A software programmer was convicted Monday of first-degree murder for killing his estranged wife, who he contends may be living elsewhere.

Hans Reiser, 44, bowed his head in court as the jury found him guilty of a crime that carries a sentence of 25 years to life in prison.

Nina Reiser disappeared more than a year ago after dropping off the couple's children at Hans Reiser's home. Her body has never been found.

Reiser, known in programming circles as creator of the ReiserFS computer file system, testified for several days in the six-month trial, often giving rambling answers and getting scolded by the judge for arguing with the prosecutor.

Defense attorney William Du Bois said Monday he was disappointed with the verdict, but didn't think things would have gone differently if Reiser had never taken the stand.

Tom Orloff, the district attorney for Alameda County, said the verdict "does justice for Nina Reiser and her family."

Du Bois argued during the trial that there was no direct evidence linking his client to Nina Reiser's disappearance and suggested the woman may be living in her native Russia or may be the victim of foul play.

But prosecutors argued the circumstantial evidence against Reiser was strong: the two were involved in a bitter custody dispute, traces of her blood were found in his home and car and witnesses testified she would never have left her children.

Also, prosecutor Paul Hora said that after Nina Reiser disappeared, Reiser threw away the passenger seat of his car, hosed down the floorboards and started withdrawing large amounts of cash.

When Reiser was arrested in October 2006, he was carrying his passport and thousands of dollars.

Du Bois portrayed Reiser as eccentric, but nonviolent, and said there were innocent explanations for his behavior.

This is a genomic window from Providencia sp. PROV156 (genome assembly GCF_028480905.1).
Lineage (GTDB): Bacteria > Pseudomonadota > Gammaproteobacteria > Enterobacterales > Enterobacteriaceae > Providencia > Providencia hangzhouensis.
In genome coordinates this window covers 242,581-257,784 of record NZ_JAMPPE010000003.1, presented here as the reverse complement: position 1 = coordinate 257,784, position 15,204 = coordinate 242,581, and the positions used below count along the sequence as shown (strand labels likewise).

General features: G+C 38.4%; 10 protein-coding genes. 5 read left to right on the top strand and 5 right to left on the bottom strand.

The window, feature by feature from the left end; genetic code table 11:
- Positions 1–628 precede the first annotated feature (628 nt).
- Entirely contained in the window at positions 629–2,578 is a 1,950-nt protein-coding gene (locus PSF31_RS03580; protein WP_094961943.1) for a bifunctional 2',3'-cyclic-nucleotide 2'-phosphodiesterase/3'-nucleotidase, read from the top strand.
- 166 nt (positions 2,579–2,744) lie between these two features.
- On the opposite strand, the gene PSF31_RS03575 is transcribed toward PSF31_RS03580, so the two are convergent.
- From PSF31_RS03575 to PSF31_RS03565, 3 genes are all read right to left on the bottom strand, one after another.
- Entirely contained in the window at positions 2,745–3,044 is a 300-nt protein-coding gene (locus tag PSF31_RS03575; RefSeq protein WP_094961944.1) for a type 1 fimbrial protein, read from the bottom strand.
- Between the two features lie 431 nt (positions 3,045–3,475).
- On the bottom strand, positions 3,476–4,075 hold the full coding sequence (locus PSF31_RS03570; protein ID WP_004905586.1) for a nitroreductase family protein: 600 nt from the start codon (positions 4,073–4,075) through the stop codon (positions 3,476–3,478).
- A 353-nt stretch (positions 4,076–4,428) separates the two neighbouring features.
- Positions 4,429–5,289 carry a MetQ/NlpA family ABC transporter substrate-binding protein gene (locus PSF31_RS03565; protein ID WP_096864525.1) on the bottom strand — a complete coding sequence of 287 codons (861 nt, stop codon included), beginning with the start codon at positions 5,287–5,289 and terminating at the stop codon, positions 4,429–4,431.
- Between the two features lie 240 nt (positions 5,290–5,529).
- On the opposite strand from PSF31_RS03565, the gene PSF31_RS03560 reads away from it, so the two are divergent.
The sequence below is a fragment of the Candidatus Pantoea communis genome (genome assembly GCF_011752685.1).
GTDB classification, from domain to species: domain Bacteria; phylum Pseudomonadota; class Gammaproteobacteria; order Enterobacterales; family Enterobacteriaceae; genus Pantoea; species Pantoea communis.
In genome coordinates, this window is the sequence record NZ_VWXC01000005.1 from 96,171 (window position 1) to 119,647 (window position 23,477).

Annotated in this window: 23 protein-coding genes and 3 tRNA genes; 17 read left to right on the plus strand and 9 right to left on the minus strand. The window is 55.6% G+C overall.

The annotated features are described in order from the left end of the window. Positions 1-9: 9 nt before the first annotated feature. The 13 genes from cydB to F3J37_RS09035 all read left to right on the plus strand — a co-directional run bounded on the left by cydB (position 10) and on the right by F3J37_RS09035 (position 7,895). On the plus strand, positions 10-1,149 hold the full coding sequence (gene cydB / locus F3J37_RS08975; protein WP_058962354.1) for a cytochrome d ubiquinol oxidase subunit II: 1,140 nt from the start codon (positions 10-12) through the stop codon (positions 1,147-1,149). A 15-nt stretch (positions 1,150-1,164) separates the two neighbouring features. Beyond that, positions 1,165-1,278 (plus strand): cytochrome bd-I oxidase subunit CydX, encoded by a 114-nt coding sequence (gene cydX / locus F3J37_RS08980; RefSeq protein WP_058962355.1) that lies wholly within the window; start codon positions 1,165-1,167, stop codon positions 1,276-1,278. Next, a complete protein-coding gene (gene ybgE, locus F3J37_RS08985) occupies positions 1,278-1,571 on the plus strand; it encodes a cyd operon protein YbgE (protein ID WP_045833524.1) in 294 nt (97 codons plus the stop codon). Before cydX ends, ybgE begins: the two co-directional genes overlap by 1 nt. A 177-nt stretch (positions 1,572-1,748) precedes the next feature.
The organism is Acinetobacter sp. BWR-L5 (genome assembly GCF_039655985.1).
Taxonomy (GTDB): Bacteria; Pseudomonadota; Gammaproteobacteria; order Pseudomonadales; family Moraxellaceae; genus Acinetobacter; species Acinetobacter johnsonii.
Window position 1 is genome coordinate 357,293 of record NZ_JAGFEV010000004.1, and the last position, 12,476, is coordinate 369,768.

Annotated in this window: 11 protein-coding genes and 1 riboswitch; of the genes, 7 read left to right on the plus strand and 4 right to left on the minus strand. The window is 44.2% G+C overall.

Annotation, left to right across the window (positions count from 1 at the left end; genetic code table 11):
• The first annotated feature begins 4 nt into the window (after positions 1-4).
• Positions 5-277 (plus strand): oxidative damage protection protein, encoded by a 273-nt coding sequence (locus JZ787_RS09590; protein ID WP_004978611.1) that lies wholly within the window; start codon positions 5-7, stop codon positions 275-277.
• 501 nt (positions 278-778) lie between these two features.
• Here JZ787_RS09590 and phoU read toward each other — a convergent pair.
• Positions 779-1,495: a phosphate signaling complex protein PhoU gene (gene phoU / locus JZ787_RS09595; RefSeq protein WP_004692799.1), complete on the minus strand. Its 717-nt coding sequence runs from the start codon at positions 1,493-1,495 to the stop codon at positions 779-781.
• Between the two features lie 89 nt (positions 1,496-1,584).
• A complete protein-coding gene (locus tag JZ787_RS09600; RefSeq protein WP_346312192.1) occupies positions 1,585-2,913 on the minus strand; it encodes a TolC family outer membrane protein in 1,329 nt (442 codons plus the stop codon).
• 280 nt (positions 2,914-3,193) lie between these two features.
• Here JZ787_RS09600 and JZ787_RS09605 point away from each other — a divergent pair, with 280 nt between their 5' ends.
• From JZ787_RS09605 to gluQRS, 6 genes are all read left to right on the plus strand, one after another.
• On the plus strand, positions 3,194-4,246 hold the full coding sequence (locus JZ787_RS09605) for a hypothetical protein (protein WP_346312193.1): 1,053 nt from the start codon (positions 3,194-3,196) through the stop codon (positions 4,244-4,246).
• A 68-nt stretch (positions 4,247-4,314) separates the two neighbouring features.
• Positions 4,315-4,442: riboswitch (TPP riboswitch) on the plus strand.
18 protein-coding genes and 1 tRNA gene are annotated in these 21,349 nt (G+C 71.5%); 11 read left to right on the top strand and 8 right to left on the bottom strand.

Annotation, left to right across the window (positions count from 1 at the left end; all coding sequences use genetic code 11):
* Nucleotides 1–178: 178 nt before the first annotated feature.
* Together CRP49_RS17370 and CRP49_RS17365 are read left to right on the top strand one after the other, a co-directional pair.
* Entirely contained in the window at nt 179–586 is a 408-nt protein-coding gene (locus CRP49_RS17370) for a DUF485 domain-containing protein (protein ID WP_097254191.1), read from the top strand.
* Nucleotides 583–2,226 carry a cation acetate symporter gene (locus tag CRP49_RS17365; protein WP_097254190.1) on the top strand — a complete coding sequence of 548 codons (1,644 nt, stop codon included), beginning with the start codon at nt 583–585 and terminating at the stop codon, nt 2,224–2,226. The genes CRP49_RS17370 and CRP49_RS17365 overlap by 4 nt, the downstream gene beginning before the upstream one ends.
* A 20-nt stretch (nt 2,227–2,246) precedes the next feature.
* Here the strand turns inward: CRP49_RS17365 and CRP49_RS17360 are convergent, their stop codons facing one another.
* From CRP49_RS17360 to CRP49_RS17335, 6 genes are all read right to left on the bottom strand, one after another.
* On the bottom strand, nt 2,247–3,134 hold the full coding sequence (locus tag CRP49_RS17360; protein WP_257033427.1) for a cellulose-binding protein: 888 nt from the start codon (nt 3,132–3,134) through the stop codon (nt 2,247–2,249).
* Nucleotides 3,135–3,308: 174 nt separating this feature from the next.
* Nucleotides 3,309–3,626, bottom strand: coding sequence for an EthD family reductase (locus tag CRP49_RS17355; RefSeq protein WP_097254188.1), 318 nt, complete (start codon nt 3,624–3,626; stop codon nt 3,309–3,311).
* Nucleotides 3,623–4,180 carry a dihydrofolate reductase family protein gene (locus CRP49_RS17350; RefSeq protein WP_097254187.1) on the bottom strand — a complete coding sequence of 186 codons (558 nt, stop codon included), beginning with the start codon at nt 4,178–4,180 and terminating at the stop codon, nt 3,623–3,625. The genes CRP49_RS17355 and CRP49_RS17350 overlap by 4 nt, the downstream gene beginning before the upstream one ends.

Reiser testified his wife left his house alive and he had nothing to do with her disappearance. He said he threw away the car seat to make the car more comfortable for sleeping in and washed the car floor because it was dirty.

Reiser said he drew out the cash to pay programmers at his company and was in the habit of carrying his passport as a frequent traveler.

Hora also said Reiser hated his estranged wife, and saw her as "the destroyer."

"She destroyed his marriage. She had an affair. He — although it was never proved — thinks she embezzled hundreds of thousands of dollars from him," Hora said during the trial.

Hora showed jurors a video of Nina Reiser at her son's 6th birthday party, ending with a freeze-frame of the mother kissing her son's cheek. He also played jurors a tape of an interview with Rory outside of court in which the prosecutor asked the boy if he knew where his mother was.

Rory said he didn't, and that made him feel sad.

"What did you like best about her?" Hora asked.

"Everything," said the boy.